As a part of our series on helping developers turn great games into great businesses, we’ve been talking about the importance of evolving your players into a fan base. This week we’ve invited Alex Walz of Apptentive to share his advice. Apptentive's software makes it easy for any company with a mobile app to grow retention, boost app store ratings, drive downloads, and earn customer loyalty via in-app messages, surveys, and intelligent ratings.
Building a fan community isn’t an easy task - it takes time and effort. Many mobile publishers adopt an “if you build it, they will come” mentality. As some of you may be experiencing, getting those crucial first customers- rather than building the app -may prove to be your biggest challenge.
After working with thousands of mobile apps, we have figured out a few ways to make creating fandom at scale a little easier for developers. Tools such as ours, compliment all the hard work you’ve done creating your app. Apptentive powers a suite of customer engagement tools that can be integrated into any mobile app to help developers build loyalty, earn customer love, and improve app store rankings – all of which translate to better monetization.
We’ve put together a list of five tips to create a scalable loyalty program that can turn players into fans. Enjoy!
1. Build an App Worth Sharing
The first step is to build an app your players can get excited about – an app they can become fans of. At this year’s Mobile World Congress, Amazon’s Paul Cutsinger made the distinction between ‘player’ sports and ‘spectator’ sports. Player sports (like archery, for example) provide a high level of entertainment value to the player. But there’s not a lot of money to be made in archery – it’s not a business. Such sports are designed to entertain a small niche of players but lack the mass appeal to go viral. Spectator sports, on the other hand, have a much broader audience and can support a product line, brand, business, and most importantly, a fanbase. In his presentation, Paul notes eSports as a prime example of a spectator sport harnessing the power of fandom – and consequently racking in $194 million in revenue.
The same goes for mobile games and other apps. If you want to a fan community, you need to engineer for growth and virality. Build a game that players will not only love, but love to share. This brings us to our next point...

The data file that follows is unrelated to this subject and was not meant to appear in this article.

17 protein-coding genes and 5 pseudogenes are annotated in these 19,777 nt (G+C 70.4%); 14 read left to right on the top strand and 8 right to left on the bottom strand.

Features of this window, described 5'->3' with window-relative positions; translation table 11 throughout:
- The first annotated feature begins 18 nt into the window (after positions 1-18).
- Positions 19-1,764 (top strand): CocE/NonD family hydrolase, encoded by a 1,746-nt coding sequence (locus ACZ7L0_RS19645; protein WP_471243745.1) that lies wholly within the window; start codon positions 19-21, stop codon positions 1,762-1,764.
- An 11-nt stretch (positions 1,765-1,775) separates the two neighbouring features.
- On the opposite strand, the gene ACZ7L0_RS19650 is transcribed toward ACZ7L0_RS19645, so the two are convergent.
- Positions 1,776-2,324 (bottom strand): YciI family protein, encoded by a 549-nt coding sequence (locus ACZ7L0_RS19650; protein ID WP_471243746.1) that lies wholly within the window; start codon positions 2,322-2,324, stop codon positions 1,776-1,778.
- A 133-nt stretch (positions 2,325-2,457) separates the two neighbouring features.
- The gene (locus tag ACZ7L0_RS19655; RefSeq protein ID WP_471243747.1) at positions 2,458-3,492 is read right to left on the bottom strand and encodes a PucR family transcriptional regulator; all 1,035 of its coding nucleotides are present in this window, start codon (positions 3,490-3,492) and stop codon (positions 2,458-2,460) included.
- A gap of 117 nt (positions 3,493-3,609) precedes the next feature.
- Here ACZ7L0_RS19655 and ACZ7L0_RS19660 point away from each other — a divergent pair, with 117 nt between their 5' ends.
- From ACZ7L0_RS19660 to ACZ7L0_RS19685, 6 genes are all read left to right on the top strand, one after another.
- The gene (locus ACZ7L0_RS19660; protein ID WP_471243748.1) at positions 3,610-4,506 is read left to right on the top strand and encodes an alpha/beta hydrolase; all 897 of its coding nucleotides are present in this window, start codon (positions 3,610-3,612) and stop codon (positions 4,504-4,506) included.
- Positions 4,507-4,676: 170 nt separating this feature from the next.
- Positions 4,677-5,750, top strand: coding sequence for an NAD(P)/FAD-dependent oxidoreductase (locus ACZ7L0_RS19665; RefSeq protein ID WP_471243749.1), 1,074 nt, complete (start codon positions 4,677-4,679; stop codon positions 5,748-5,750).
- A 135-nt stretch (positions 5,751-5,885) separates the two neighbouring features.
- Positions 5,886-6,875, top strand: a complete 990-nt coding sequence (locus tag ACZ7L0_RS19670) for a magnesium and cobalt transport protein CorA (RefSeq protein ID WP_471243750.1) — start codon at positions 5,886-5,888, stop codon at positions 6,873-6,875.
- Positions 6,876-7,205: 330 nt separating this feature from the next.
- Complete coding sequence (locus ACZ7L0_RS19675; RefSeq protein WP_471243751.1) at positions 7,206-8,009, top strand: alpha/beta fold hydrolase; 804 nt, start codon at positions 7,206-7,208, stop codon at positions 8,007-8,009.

With a beautiful interface, fun gameplay, social authentication, easy sharing, and an additional merchandise line, Plants vs. Zombies is a top rated apps in the Amazon Appstore
2. Ask For Feedback
Let’s face it: None of us know how to build the perfect game. Fortunately for us, our players do. All we have to do is listen.
With over 400,000 apps in the Amazon Appstore, players have pretty high standards when it comes to evaluating which game to play next. It, therefore, shouldn’t come as much of a surprise that a whopping two-thirds of players ditch a game after fewer than 24 hours. Your players have a pretty good idea of what they’re looking for in a game and can provide a fresh set of eyes to something you’ve been laboring over for months – revealing bugs you’ve overlooked or confusing areas in your interface.
Yet, players rarely have a channel for communicating this feedback. They can either take the time to leave a public review of your app or (as we see much more frequently) simply leave your app without leaving any indication of the factors that led them to that point. To capture this feedback and build an app they’ll truly love, you need to not only listen to your feedback, but proactively solicit it. I’ve found that companies that do exactly that –in the form of in-app messages, surveys, and feedback forms – have grown their customer insight collection 15-fold. In the process of listening and interacting with their players, I’ve seen countless success stories of breaking through the noise, growing lifetime value, and boosting retention by as much as 100%.
Average retention rates for mobile games that proactively engage players vs. those that don’t
3. Integrate with existing social networks